Door frames changing shape - advice please

We have lived in our detached 4 bedroom house for over 30 years. It was
built in 1969. The house is of standard brick construction with (presumably)
breeze block interior dividing walls. The house is built on firm ground and
there is no evidence of any subsidence.
Now for the problem. Three of the doorframes on the first floor have, over
several years, become distorted to the extent that the doors will not fit
properly. To be specific, one vertical member of each of the frames has
progressively dropped by up to 1cm forcing the frame into a parallelogram
shape. Closer inspection reveals that the floor beneath each of the said
frame verticals has dropped by about the same amount. I believe the floor to
be of standard construction with joists bearing on masonry.
Over the years I have adjusted the doors and hinges so that the doors will
close, and I have assumed that the problem was due to normal settlement.
What has prompted this post is a sudden change of several mm on one of the
frames which makes me wonder if something more sinister is going on.
It would appear that, although there is no ground floor subsidence, there is
an apparent 'subsidence' between the first and ground floors.
I have checked with my buildings insurance and have been told that this kind
of problem is not covered.
My dilemma is whether (a) to get some 'professional' advice? or (b) to
ignore the problem and continue to adjust the doors as required?
Where would you suggest I look for an appropriate 'professional'?
All comments/advice will be read with interest.
Reply to
Malcolm H
I would do (c) have a look myself. With the floorboards up, have a good look around. There must be some other evidence of what is happening. Any cracks around joists where they enter the wall etc ? Simon.
Reply to
sm_jamieson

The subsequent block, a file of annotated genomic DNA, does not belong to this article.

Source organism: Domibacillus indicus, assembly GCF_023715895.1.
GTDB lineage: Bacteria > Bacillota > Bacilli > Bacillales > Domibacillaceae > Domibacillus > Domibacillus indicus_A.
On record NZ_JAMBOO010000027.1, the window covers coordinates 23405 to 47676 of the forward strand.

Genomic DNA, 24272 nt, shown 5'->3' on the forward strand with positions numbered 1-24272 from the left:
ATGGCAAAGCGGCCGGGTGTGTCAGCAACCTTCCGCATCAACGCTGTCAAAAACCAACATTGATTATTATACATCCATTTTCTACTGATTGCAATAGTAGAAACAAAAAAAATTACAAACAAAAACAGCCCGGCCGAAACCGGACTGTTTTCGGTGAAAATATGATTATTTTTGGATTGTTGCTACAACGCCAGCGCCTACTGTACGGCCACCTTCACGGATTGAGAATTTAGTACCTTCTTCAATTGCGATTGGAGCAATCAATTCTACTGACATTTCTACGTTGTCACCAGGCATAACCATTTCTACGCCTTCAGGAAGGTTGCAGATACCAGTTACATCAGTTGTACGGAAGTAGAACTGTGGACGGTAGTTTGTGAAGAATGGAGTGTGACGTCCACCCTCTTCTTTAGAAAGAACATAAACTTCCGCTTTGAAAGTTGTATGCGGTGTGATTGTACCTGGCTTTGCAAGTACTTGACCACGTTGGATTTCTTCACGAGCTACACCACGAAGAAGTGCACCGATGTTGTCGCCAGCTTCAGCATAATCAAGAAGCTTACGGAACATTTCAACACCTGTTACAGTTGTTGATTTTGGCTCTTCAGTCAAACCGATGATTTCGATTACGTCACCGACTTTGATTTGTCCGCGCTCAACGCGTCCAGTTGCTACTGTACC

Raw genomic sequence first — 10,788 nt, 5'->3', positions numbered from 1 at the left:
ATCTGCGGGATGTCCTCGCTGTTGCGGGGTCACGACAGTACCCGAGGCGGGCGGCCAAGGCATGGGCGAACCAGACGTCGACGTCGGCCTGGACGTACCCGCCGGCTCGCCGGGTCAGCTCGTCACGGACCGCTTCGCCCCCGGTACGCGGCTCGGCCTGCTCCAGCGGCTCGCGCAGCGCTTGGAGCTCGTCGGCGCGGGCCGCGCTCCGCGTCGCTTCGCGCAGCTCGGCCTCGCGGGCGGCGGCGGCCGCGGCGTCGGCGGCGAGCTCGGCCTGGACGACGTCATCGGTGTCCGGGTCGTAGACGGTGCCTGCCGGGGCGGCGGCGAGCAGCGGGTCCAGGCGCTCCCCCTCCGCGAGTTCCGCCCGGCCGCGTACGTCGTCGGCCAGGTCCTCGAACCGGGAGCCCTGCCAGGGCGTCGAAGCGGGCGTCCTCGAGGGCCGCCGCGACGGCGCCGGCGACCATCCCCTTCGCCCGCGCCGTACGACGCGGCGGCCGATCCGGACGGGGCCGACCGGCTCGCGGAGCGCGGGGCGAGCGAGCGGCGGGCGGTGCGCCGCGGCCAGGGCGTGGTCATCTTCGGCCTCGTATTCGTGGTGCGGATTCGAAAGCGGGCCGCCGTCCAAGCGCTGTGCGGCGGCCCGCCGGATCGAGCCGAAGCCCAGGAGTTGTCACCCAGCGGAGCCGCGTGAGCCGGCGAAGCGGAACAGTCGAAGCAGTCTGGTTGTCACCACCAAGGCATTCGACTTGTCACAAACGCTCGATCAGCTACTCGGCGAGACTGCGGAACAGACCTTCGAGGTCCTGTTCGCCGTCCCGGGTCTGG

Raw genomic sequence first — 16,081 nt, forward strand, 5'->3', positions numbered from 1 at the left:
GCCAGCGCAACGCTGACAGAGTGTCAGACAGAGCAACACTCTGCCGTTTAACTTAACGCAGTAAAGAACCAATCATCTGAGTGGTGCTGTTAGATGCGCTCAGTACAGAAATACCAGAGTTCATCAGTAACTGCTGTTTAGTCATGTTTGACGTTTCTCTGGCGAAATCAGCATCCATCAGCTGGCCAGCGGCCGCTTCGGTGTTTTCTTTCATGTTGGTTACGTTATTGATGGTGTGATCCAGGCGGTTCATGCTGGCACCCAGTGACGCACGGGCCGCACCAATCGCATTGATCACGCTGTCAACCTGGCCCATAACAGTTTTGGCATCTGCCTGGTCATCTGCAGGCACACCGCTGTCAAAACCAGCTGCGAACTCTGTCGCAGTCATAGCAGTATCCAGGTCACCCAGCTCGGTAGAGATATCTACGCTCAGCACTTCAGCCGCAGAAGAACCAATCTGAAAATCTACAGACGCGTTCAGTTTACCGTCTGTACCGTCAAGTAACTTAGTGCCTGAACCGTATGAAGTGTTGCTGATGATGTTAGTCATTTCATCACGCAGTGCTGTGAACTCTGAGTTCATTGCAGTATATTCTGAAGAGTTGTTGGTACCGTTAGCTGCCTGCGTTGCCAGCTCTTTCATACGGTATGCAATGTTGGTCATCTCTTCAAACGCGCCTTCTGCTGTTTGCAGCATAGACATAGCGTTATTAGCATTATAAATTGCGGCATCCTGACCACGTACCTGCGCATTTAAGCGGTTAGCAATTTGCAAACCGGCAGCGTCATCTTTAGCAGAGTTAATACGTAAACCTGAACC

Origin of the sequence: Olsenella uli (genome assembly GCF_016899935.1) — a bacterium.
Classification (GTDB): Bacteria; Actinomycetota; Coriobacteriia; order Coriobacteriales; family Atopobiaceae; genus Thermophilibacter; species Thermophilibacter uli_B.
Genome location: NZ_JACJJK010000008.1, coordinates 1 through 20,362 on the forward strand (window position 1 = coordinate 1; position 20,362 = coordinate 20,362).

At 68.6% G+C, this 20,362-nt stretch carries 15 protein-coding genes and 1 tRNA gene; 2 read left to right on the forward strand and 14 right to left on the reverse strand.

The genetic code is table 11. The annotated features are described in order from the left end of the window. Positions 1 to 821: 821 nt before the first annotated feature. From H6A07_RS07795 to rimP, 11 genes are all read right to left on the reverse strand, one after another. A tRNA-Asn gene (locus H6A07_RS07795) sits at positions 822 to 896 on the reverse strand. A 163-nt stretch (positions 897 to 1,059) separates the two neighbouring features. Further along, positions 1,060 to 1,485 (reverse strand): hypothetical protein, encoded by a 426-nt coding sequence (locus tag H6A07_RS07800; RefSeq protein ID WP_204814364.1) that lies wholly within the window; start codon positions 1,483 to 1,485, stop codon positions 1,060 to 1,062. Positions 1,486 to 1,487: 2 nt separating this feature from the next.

The only similar problem I have seen was where the joists came in from the masonry walls at either side if the property and rested on a central wooden beam, to make the downstairs more open-plan. The spec was for a 12" x 12" beam AFAICR and the builder had fitted 10x10 or even 10x8. A few years after build there was a 1" gap between the upstairs walls and the floor in all the houses. Is there masonry directly under these doors? If so there should be some other signs of sunsidence, if not, I would suspect under-spec joisting.
Reply to
Bob Mannix
Pictures posted to a web page online and linked to in this thread. Show outside the house too so we can see what the construction is. Also what sort of other damage might have occurred.
It might just be a problem with the frame or the door. 1969 was a bad year for doors (or am I thinking of 79?) They suddenly invented dowelled joints instead of mortice and tennons.
If the floor is upstairs the walls might have risen. (This is going to be a humungous problem over the next few years.)
I doubt it is what has happened to you though. The roof flaps up and down in windy weather and takes the stud-work with it. Over a few years if it wasn't anchored down, the walls are an half inch or more higher than the floor.
Modern studding is lucky to get a couple of 4" nails into the chipboard on most modern crapware. Building ideas really are god-awful these days.